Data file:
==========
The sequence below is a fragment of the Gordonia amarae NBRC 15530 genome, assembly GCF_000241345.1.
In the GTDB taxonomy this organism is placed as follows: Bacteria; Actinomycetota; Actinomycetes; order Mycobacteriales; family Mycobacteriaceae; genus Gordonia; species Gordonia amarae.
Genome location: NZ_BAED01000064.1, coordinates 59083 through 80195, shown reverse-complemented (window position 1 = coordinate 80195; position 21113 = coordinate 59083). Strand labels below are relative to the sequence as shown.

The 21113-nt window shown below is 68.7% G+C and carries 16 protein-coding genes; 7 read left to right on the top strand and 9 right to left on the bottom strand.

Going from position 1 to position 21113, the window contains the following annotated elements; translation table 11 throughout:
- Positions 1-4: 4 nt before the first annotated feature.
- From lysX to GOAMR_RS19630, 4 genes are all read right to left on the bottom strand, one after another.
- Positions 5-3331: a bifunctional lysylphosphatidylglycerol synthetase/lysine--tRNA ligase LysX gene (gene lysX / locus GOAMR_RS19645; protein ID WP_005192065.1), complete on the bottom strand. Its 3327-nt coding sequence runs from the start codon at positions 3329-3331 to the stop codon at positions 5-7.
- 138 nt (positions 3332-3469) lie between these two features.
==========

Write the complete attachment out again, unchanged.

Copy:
The sequence below is a fragment of the Gordonia amarae NBRC 15530 genome, assembly GCF_000241345.1.
In the GTDB taxonomy this organism is placed as follows: Bacteria; Actinomycetota; Actinomycetes; order Mycobacteriales; family Mycobacteriaceae; genus Gordonia; species Gordonia amarae.
Genome location: NZ_BAED01000064.1, coordinates 59083 through 80195, shown reverse-complemented (window position 1 = coordinate 80195; position 21113 = coordinate 59083). Strand labels below are relative to the sequence as shown.

The 21113-nt window shown below is 68.7% G+C and carries 16 protein-coding genes; 7 read left to right on the top strand and 9 right to left on the bottom strand.

Going from position 1 to position 21113, the window contains the following annotated elements; translation table 11 throughout:
- Positions 1-4: 4 nt before the first annotated feature.
- From lysX to GOAMR_RS19630, 4 genes are all read right to left on the bottom strand, one after another.
- Positions 5-3331: a bifunctional lysylphosphatidylglycerol synthetase/lysine--tRNA ligase LysX gene (gene lysX / locus GOAMR_RS19645; protein ID WP_005192065.1), complete on the bottom strand. Its 3327-nt coding sequence runs from the start codon at positions 3329-3331 to the stop codon at positions 5-7.
- 138 nt (positions 3332-3469) lie between these two features.